I first learned about “O” through Mytoos.com a couple of years ago. He became very near and dear to me, even though I have not met him personally. He now resides at Best Friends Parrot Garden and is an excellent Ambassador for them.
Many people have asked us why O has no feathers on his head. O used to be a fully feathered DuCorps Cockatoo. The short answer is captivity. The long answer involves the loss of his first human, grief, frustration and boredom. When his first owner died, he began pulling out his feathers with his feet, a habit that continues today. A feather might grow in, but he removes it as quickly as it grows. O is just one of the multitude of birds which suffer from either feather destructive behavior (FDB) or self-mutilation. We don’t know why some birds react to captivity by developing these issues, while others don’t. It doesn’t seem to matter how well a bird is cared for, fed, or interacted with. We do know that FDB does not occur in healthy wild birds. And although we love O and laugh at his antics, the sad fact is that this wonderful bird would probably be fully feathered if he had been hatched into the wild.
O loves music, being the center of attention, and ruling the roost at Best Friends Parrot Garden
There are several Utube videos of him here Best Friends Videos
King “O” has his own facebook page King O’s Facebook Page
A great article on King O by Aimee Gertsch
King O Rules the Roost from Care2 make a difference
O is a very precious little soul, he has become very near and dear to thousands around the world. While his singing and dancing touches all of our hearts, His story should be remembered as a little bird who should have never been born into captivity. He should be a strong reminder to us all, how captivity affects some of Gods most precious creatures.
King O’s (previously known as Ophelia) first person was someone he loved dearly. They were very close, and he lived virtually cage free as her constant companion. However, she was elderly and eventually passed away. While at the funeral, her nephew saw O (then fully feathered) and decided he was “neat looking” and took him home. He had NO bird experience and apparently did NO research. O hates cages and makes his displeasure at being in one known, loudly, for hours. So first they would spray him with a water bottle, trying to get him to shut-up (hence his hysteria when you try to shower him with a spray bottle). When that didn’t work, they moved him into a back bedroom, and that’s where he lived, in the dark, with no toys and nothing to do. This is when he started plucking and pulling his feathers out with his feet. Since he was no longer “neat looking” and was starting to develop some problem behaviors (aggression) they unloaded him on a friend.
The friend adored him. She treated him very similar to his first person. He went everywhere with her and was pampered and cuddled. She referred to him as her “living accessory”. The problem is, she handled him very innappropriately (full body stroking, under the wings, down the back) which just made some of his aggression issues with other people worse. In the end, she lost her house and O went to live with a co-worker and her husband, an attorney. Greg (the husband) already had a medium sulfer crested, so the family was well-versed in appropriate bird care. Greg was a member of MyToos, an on-line forum for cockatoo owners. He diligently tried to do his best for his bird and for O.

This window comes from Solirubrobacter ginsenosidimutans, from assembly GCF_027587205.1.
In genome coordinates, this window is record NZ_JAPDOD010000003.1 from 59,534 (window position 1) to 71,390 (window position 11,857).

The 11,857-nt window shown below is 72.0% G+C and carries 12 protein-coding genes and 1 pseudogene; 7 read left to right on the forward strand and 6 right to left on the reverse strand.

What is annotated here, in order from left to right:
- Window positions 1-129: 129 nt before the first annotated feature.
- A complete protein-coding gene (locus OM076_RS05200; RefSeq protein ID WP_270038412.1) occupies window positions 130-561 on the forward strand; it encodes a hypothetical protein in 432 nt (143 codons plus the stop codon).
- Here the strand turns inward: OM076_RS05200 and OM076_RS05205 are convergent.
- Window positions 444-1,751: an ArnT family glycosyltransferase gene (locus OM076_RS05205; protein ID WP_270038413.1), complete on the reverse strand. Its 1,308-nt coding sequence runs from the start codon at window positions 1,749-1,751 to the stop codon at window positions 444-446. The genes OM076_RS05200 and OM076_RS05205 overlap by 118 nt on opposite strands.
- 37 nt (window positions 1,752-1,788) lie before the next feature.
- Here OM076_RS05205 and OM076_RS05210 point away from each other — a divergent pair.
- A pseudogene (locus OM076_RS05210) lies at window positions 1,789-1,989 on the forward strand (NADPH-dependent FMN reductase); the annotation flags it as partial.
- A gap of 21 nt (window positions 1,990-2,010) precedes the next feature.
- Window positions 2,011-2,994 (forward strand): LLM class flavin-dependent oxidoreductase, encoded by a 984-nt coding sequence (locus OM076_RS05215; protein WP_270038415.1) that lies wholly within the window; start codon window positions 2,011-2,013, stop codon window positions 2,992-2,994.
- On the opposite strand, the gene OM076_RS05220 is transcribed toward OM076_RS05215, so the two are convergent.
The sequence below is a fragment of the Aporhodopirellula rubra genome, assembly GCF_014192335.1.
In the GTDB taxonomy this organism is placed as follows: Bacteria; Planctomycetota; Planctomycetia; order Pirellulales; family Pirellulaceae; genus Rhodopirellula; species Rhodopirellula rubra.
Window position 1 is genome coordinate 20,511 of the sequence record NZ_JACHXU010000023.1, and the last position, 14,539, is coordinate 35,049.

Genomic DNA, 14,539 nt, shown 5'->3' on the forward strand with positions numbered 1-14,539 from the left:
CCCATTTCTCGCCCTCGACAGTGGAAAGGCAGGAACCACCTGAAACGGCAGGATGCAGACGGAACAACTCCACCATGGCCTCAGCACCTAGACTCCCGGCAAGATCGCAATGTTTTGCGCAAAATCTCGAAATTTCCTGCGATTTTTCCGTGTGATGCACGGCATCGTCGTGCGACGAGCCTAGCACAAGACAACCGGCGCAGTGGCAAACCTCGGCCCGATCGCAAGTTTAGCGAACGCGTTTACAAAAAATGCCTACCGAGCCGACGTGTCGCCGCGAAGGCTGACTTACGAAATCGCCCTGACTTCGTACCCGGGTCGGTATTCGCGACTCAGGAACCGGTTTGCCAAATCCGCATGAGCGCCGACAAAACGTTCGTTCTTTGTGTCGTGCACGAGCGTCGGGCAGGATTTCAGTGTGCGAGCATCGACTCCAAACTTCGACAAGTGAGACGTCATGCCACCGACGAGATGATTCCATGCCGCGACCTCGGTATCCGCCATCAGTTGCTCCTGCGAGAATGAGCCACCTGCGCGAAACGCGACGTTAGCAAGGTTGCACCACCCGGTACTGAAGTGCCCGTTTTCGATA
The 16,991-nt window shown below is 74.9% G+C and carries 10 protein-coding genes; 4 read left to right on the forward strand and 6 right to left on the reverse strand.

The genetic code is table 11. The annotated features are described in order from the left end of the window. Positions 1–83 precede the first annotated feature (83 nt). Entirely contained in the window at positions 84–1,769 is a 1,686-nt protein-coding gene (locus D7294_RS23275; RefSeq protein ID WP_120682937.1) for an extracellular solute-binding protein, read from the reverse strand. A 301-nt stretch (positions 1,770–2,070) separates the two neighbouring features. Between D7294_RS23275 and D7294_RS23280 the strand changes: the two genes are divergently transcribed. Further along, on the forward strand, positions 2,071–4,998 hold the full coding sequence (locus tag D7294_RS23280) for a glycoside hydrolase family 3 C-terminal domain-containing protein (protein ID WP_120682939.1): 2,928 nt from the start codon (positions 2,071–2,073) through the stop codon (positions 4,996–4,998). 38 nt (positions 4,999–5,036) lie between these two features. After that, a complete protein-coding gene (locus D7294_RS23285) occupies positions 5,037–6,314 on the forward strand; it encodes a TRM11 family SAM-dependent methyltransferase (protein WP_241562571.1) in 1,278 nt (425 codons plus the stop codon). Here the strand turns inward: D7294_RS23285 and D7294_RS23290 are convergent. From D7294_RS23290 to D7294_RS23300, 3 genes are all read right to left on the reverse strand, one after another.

Greg tried to work with O. He got information from many people on the site. Bev P tried to teach how to use ABA to modify O’s behavior. But O was having none of it. Since Greg and his wife both worked, and O is amazing destructive when left to his own devises…he had to live in a cage, which he HATES. Every time they tried to interact iwth him, he would go into full on attack mode. Greg sent me videos. O was down-right scary in his anger. So, after really truly trying to do what was right for O, Greg finally admitted that this was not the right set-up for O and we decided to bring him into the sanctuary.
We did a dna test on “Ophelia” and determined she was a he, and the name just didn’t sit well anymore. But even in iso, his personality and belief that he is King of Universe was very apparent, and he was renamed King O. When we brought him up from quarantine we decided to try and meet his need to live cage free…at least during the day. Our flight buildings were not an option, because at some point he broke a wing, and it was never dealt with medically. So, he started out in my office and would only go in his cage at night. He destroyed everything I had, including my phone, computer and files. So we moved him into the staff office….where he destroyed everything including computers, files, bulletin boards, wipe boards and chairs. It was getting very frustrating trying to meet his needs, but not go broke replacing things. Finally we built him a mini-flght of his own, in the main building, between the upstairs offices and the downstairs bird room. It was originally a storage closet, but we tore down the walls, wired it in, and moved his cage in. We replaced the solid door with a window door. Now he can see everything that is going on, anywhere in the building. He can even see out into the parking lot. The only time he ever has to go in his cage is at night and he’s good with that. We have seen a marked decrease in aggressive behavior. He is a happy, happy bird whose needs are finally being met.